Getting back into electronics

Posted on Sun 13 September 2020 in electronics

Past week

The updated workspace

Last week I set up a workspace to program an Arduino on a breadboard. I've attached the monitor to an arm to give more space. Originally, the monitor was higher up, but I found that I didn't like having to crane my head upwards.


The Arduino oscilloscope

At this point I have more of a voltage logger than a functional oscilloscope. Yet even this is valuable because I can see changes in voltage a lot better than with a multimeter.

The circuit is the same as in the matchbox oscilloscope guide:

Breadboard circuit

The 100nF caramic capacitors turned out to be important. Using nicer-looking mylar capacitors (in beautiful green) gave worse signals. Ceramics are better than mylar (polyester) for these things. (I wish I could find a use for these beautiful green capacitors.)

The test signal comes from a 555 timer, so it's a square wave.

At first the signals weren't read properly. It turned out that I wasn't properly reading the serial data in Python. If I missed a byte, the values would drop by a lot (ex: 1010 --> 010).

Buggy signal

I cleaned up my Python code by decoding the serial data, splitting it by newlines, and only keeping numbers that are complete 4-character records.

# Read the Arduino's Serial.println()
# The Arduino pads the integers with leading 0s so that they're always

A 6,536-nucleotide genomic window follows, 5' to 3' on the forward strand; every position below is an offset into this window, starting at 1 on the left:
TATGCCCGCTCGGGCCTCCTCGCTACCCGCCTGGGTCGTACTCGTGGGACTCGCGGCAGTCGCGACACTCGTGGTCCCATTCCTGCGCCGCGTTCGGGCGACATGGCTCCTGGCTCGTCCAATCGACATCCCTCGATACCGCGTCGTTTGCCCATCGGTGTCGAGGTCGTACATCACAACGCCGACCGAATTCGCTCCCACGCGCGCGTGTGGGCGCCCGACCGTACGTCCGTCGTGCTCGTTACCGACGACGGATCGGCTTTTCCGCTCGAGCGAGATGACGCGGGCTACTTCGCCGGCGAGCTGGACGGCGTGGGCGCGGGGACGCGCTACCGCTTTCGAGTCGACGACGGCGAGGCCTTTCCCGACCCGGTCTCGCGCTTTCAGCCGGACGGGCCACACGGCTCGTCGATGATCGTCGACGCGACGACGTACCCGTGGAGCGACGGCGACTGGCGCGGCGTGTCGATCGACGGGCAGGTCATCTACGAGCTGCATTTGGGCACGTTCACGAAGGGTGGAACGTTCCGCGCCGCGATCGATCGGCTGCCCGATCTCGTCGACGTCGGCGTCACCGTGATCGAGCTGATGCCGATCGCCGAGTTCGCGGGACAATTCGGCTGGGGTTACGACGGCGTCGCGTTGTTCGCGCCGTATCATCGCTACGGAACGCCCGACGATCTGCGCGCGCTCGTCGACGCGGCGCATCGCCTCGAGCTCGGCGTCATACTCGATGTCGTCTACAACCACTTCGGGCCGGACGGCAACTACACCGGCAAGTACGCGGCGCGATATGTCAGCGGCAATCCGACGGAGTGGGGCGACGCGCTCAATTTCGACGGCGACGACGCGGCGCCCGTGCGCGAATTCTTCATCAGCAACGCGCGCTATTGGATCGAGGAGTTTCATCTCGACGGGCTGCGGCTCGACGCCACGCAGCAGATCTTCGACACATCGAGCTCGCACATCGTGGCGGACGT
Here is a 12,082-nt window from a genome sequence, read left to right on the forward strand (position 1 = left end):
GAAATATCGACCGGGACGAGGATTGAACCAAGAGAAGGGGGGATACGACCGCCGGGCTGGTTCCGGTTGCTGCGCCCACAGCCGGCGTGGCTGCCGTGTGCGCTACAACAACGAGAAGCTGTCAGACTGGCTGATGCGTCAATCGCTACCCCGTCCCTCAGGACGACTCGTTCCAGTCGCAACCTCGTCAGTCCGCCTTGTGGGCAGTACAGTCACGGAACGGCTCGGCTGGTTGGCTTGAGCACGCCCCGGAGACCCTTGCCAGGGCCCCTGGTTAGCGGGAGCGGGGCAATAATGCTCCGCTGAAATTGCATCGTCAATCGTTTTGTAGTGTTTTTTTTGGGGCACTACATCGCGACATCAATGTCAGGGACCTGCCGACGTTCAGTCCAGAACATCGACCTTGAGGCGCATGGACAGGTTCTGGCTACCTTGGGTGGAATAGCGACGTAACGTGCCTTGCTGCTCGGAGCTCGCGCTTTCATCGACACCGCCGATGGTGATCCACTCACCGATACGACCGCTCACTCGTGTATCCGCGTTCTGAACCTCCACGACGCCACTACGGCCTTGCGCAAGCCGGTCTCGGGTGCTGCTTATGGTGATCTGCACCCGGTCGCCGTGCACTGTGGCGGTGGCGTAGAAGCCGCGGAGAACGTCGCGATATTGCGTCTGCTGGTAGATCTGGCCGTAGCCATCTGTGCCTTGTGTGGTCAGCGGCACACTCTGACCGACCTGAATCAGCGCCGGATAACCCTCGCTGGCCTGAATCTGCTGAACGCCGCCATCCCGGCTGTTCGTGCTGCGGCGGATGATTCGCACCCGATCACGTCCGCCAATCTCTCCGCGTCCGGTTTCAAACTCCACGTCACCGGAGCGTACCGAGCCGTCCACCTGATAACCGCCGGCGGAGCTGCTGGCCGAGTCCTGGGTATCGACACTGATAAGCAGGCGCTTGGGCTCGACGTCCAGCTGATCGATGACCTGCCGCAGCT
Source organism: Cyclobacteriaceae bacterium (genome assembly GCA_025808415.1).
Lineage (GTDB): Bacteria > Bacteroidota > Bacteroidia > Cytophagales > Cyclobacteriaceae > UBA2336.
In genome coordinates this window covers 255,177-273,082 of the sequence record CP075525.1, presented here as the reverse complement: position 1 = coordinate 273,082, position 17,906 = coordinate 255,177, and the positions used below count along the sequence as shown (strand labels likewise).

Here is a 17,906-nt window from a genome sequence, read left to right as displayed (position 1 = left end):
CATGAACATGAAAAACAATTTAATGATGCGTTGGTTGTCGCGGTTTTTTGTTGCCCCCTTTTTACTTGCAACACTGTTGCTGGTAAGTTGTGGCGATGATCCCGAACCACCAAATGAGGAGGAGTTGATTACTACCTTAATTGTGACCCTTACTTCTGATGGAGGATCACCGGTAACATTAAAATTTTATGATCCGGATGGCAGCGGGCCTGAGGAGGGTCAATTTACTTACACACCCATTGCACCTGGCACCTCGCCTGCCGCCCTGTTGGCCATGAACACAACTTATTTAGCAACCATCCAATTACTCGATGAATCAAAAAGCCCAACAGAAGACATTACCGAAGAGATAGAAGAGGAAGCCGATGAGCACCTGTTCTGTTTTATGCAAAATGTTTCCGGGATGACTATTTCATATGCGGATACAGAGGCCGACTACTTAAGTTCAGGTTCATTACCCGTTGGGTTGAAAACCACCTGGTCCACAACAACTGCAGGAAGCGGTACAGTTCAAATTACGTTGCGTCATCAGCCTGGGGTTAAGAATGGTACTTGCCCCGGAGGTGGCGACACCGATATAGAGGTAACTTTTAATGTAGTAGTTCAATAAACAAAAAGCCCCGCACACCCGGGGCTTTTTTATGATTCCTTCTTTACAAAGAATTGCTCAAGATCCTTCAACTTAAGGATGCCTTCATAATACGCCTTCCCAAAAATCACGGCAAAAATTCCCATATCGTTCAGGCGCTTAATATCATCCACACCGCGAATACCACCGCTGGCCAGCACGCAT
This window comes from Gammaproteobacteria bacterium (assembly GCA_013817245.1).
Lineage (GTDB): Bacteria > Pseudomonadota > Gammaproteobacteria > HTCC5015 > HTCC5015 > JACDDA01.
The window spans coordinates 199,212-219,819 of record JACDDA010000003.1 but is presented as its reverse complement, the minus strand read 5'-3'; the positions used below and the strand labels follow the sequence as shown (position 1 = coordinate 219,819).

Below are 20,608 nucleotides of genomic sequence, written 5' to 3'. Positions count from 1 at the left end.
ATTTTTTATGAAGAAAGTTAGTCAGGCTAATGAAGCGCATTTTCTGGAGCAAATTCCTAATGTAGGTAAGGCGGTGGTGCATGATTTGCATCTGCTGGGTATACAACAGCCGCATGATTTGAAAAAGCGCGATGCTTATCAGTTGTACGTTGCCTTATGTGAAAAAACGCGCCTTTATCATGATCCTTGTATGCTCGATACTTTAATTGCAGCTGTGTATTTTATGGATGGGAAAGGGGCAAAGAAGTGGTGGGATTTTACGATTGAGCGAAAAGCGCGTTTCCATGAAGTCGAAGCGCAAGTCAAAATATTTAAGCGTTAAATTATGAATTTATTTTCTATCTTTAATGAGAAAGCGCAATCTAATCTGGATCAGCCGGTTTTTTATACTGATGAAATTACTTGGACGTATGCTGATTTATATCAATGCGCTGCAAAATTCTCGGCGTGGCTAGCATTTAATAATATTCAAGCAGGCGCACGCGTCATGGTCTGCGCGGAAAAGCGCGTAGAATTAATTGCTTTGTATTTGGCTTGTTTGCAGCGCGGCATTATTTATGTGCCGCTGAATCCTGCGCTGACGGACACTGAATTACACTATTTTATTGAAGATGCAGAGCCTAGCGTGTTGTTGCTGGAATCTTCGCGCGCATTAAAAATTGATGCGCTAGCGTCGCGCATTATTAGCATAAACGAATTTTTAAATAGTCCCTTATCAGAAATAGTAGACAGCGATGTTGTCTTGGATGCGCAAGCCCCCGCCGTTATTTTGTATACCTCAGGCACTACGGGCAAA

# 4 characters wide
x1 ="ascii")
x1 = [(5.0 * int(x) / 1023.0) for x in x1.split("\r\n") if len(x) == 4]

The results are now clean.

Square-wave graph

The circuit can also read from a capacitor-bypassed signal. The 0-5V measure above is instead pushed through a 200nF capacitor and adjusted to a range of 0V to 1.1V. This bypassed signal is interpreted at -0.55V and +0.55V.

You can see the effect of the capacitor on the signal. The square wave has rounded edges. I think this measurement mode would be better with faster and finer signals, such as fast-acting digital ICs.

Square-wave through a capacitor

Fun with banana plugs

I got some "cheap" banana plugs on Amazon for $16. The reviews for these were bad, but I really wanted banana plugs; ANY BANANA PLUGS!

They came in a nice box, with free screwdriver and wrench. Oh, there are also binding posts in there, but I'm not sure if I'll use them.

Box of red and black plugs

The reviews warned that it was difficult to solder the plugs, but I found that an iron at 450C with lead-free solder did the trick. I used primary wire for the wires, which is 18-gauge stranded copper. I reinforced the plugs with three layers of heat-shrink tubing (very nice!).

Completed banana plugs

A new breadboard

I bought this "de luxe" breadboard:

For some reason I thought the binding posts were connected to the breadboard (like through some internal circuit). Instead you need to wire the binding posts to the breadboard power rails.

A new large breadboard

Also, the rubber feet had useless glue, which is what some reviews complained about. The solution: use superglue (cyanoacrylate). The superglue glued the rubber feet perfectly.

Sub-par rubber feet

Next week

I'm going to keep playing with my homemade voltage logger. There are a few things to do.

  1. Add some kind of interface to navigate the data.
  2. Look at how real oscilloscopes are used.
  3. Create better test data, such as faster-acting circuit.

I shouldn't forget to wrap up my pitemp project: